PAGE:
The Council on Climate Solutions, created by Governor Whitmer’s fall 2020 executive order, has been working to implement the Governor’s goal of reaching carbon neutrality by mid-century. The Council has created five workgroups to help inform the state’s climate plan: Buildings and Housing; Energy Intensive Industries; Energy Production, Transmission, Distribution and Storage; Natural Working Lands and Forest Products; and Transportation and Mobility.  

After the release of a draft plan in January, the Council on Climate Solutions released its final MI Healthy Climate Plan on April 21. 


Representative Outman introduced HB 5619, which would extend the energy waste reduction standard. The standard sunset for municipal and cooperative utilities at the end of 2021, but this bill would extend the standard to 2026. The bill was referred to committee. 

Additionally, House Democrats introduced HB 5578 (SB 749 in the Senate), which deals with weatherization. Current law states that Michigan must use at least $6 million but no more than 15% of its federal low-income home energy assistance program (LIHEAP) funds for weatherization. The bill mandates that the state spends at least 10% of LIHEAP dollars on weatherization. Because Michigan has spent near the 15% cap, this would effectively increase the amount of LIHEAP funds the state spends on weatherization. The bill was referred to committee.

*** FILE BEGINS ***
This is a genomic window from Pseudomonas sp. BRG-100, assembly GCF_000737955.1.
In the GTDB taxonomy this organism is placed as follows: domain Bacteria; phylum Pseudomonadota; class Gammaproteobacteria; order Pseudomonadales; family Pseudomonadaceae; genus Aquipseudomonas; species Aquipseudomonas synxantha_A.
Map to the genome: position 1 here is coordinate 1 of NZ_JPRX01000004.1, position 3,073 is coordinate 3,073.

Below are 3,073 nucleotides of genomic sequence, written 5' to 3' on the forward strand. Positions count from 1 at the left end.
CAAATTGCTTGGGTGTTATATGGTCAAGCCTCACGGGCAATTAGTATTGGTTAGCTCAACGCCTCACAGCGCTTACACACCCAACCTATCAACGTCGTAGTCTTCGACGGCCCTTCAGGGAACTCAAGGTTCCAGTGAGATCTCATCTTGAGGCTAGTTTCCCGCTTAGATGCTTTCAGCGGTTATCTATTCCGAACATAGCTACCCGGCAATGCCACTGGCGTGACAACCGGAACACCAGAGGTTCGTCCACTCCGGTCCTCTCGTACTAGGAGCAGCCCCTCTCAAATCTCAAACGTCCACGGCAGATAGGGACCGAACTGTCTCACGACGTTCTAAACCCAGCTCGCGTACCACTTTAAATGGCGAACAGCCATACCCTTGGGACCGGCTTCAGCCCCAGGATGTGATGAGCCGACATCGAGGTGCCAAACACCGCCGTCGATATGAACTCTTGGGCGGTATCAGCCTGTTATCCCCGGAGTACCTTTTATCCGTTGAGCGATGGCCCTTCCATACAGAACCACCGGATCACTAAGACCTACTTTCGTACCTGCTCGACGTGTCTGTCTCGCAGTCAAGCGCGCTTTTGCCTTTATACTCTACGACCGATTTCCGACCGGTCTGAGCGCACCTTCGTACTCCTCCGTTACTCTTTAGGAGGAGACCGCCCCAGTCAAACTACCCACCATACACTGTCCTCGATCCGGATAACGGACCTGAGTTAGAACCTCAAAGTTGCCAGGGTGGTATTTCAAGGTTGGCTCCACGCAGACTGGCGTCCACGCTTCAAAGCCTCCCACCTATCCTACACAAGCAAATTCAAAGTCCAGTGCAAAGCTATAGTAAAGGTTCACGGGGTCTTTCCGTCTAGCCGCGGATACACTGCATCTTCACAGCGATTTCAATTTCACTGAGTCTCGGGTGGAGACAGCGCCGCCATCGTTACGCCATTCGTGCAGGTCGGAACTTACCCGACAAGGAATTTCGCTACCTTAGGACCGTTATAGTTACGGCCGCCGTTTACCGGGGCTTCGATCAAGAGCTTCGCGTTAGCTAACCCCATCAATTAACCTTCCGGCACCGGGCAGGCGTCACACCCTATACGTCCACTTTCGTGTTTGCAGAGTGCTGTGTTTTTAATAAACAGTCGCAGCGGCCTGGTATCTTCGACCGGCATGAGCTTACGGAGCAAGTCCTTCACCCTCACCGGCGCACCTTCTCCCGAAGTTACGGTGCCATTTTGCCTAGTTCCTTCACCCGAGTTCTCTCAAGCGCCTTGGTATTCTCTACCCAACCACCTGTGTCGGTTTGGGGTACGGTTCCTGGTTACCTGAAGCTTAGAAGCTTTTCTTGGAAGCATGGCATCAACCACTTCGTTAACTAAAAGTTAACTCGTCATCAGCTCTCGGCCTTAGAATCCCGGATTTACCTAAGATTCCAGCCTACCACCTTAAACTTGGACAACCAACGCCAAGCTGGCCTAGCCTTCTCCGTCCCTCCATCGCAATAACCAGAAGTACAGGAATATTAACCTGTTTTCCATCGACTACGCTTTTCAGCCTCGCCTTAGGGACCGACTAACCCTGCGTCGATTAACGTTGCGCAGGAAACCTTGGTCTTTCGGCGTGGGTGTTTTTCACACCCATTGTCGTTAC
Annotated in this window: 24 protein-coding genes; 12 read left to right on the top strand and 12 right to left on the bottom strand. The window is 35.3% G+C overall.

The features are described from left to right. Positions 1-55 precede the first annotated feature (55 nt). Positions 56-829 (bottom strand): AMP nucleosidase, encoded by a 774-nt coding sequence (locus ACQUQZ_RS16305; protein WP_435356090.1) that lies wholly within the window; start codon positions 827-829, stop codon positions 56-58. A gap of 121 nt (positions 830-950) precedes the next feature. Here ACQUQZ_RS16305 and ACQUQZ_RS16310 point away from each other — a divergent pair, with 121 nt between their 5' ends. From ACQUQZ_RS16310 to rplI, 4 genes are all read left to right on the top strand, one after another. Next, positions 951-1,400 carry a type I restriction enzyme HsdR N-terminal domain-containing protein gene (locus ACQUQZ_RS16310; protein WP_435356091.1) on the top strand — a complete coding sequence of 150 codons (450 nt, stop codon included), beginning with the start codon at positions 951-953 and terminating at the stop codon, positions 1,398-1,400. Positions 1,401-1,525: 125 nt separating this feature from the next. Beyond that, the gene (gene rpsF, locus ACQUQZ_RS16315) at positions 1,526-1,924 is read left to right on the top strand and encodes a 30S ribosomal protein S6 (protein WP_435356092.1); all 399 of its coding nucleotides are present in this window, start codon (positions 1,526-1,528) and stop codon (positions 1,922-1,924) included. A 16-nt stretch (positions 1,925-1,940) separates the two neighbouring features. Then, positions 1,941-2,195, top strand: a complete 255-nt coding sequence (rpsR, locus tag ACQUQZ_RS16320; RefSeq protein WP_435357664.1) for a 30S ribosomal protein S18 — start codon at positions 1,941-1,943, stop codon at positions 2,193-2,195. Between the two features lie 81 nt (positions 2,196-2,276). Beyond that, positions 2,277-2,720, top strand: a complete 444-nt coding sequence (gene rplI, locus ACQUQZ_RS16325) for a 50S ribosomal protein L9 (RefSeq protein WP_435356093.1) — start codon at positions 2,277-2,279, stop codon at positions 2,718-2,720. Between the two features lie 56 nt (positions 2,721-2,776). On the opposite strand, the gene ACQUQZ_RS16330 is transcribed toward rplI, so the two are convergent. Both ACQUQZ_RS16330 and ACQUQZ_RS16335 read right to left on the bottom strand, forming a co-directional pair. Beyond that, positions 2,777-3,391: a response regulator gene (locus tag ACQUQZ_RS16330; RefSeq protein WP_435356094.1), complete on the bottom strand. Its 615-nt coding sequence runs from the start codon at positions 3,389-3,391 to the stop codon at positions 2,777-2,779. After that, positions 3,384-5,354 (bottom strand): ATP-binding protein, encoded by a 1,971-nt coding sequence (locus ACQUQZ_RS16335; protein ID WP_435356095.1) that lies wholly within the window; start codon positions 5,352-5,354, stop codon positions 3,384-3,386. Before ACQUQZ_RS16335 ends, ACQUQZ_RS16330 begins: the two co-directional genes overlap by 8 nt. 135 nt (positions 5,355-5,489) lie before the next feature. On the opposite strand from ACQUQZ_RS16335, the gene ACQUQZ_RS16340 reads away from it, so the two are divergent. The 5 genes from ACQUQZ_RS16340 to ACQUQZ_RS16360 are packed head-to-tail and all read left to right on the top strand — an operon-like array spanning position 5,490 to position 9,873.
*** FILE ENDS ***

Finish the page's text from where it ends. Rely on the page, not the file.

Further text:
MI Power Grid workgroups continue to meet. MPSC Staff released their revised final report for the New Technologies and Business Models workgroup in docket U-20898. After a two-year hiatus, the Interconnection Standards and Worker Safety workgroup has meetings scheduled this spring. More information on the scheduled meetings and workgroup charge can be found here. Additionally, MPSC Staff released its report for the Customer Education and Participation workgroup. The report summarizes workgroup actions thus far, provides recommendations for Commission action and identifies other potential next steps. And lastly, Phase III-Integrated Resource Plan of the Advanced Planning Process workgroup has been meeting the last few months to work on updating the integrated resource plan filing requirements. 

Energy Waste Reduction plans were filed in the fall 2021 with the MPSC. DTE and Consumers have both recently reached settlements with intervenors. Their final EWR plans saw substantial increases to the EWR portfolios, along with increased spending in the income-qualified and multifamily sectors. The dockets for the EWR plans can be found here: 

  • U-20874: Alpena Power Company 
  • U-20875: Consumers Energy Company 
  • U-20876: DTE Electric